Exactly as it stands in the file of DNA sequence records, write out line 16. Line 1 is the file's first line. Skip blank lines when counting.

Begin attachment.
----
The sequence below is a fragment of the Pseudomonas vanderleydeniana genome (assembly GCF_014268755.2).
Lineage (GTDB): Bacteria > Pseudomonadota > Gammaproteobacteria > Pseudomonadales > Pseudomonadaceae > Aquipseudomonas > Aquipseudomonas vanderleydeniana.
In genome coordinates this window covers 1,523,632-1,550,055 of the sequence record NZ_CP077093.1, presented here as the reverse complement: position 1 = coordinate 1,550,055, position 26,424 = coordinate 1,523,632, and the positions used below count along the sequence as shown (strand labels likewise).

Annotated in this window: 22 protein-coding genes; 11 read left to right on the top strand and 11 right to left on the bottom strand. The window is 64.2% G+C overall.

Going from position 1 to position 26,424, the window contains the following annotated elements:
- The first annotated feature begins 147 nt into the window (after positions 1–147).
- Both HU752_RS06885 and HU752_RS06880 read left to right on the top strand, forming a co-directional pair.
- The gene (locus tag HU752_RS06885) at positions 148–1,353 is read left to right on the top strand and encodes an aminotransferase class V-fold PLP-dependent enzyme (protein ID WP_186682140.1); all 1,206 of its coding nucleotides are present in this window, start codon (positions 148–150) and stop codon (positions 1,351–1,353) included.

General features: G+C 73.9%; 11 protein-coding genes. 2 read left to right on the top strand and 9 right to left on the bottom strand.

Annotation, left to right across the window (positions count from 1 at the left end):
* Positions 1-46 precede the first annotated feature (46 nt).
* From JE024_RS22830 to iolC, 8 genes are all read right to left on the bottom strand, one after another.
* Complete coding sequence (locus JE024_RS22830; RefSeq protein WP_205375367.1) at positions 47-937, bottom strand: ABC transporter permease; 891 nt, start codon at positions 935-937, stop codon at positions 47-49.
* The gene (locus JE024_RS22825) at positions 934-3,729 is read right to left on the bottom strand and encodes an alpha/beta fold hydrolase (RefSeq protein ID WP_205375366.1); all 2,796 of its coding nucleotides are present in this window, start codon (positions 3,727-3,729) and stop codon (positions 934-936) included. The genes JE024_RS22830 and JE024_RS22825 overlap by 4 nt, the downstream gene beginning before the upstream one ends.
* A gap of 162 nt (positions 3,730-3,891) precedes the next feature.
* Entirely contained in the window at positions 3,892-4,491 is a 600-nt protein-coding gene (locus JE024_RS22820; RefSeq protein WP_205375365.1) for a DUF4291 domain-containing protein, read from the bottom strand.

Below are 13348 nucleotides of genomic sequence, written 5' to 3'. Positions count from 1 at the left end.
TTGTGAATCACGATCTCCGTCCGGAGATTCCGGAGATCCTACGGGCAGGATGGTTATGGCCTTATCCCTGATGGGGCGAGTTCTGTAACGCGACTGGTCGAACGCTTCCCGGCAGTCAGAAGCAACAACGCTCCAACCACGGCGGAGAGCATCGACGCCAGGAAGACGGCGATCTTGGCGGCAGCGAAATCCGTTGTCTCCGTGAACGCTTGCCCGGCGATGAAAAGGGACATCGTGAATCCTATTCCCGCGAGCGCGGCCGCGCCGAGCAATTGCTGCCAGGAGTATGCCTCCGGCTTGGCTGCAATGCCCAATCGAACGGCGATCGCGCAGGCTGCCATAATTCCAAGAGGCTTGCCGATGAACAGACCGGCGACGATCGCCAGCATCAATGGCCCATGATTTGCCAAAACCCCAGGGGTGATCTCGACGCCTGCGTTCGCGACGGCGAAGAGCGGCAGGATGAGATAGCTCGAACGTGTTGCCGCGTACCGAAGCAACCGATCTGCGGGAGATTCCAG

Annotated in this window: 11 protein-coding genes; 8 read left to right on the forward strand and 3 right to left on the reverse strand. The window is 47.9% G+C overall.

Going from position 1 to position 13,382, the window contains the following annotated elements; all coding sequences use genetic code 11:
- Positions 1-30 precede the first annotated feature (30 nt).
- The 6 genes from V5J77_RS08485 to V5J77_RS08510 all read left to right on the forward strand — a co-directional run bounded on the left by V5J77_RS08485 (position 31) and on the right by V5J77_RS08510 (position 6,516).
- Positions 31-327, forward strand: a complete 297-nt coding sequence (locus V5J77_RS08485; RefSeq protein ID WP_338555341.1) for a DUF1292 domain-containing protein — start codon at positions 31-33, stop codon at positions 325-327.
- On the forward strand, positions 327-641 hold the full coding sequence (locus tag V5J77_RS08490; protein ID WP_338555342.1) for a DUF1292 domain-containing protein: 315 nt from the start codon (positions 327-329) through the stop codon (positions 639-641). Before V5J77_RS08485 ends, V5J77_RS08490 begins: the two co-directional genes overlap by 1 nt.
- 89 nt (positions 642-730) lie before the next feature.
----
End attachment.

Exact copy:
* Entirely contained in the window at positions 3,892-4,491 is a 600-nt protein-coding gene (locus JE024_RS22820; RefSeq protein WP_205375365.1) for a DUF4291 domain-containing protein, read from the bottom strand.